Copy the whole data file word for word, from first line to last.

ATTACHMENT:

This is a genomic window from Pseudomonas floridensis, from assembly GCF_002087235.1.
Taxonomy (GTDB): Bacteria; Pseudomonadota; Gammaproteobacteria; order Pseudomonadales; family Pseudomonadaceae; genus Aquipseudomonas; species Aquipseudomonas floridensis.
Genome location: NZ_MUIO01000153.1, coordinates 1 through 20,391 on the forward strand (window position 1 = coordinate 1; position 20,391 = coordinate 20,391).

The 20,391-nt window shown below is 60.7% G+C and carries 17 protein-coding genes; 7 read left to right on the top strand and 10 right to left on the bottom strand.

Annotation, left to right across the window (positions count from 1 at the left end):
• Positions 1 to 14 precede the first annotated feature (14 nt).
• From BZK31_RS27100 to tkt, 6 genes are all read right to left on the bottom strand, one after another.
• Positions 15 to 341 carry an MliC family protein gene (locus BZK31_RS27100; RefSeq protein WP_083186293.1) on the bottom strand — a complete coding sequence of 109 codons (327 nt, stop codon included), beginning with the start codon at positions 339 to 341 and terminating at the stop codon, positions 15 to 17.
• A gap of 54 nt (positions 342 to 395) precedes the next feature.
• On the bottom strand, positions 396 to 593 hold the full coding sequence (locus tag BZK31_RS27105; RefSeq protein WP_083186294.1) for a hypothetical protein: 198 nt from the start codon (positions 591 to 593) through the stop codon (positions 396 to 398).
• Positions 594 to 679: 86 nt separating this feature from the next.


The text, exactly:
This is a genomic window from Pseudomonas floridensis, from assembly GCF_002087235.1.
Taxonomy (GTDB): Bacteria; Pseudomonadota; Gammaproteobacteria; order Pseudomonadales; family Pseudomonadaceae; genus Aquipseudomonas; species Aquipseudomonas floridensis.
Genome location: NZ_MUIO01000153.1, coordinates 1 through 20,391 on the forward strand (window position 1 = coordinate 1; position 20,391 = coordinate 20,391).

The 20,391-nt window shown below is 60.7% G+C and carries 17 protein-coding genes; 7 read left to right on the top strand and 10 right to left on the bottom strand.

Annotation, left to right across the window (positions count from 1 at the left end):
• Positions 1 to 14 precede the first annotated feature (14 nt).
• From BZK31_RS27100 to tkt, 6 genes are all read right to left on the bottom strand, one after another.
• Positions 15 to 341 carry an MliC family protein gene (locus BZK31_RS27100; RefSeq protein WP_083186293.1) on the bottom strand — a complete coding sequence of 109 codons (327 nt, stop codon included), beginning with the start codon at positions 339 to 341 and terminating at the stop codon, positions 15 to 17.
• A gap of 54 nt (positions 342 to 395) precedes the next feature.
• On the bottom strand, positions 396 to 593 hold the full coding sequence (locus tag BZK31_RS27105; RefSeq protein WP_083186294.1) for a hypothetical protein: 198 nt from the start codon (positions 591 to 593) through the stop codon (positions 396 to 398).
• Positions 594 to 679: 86 nt separating this feature from the next.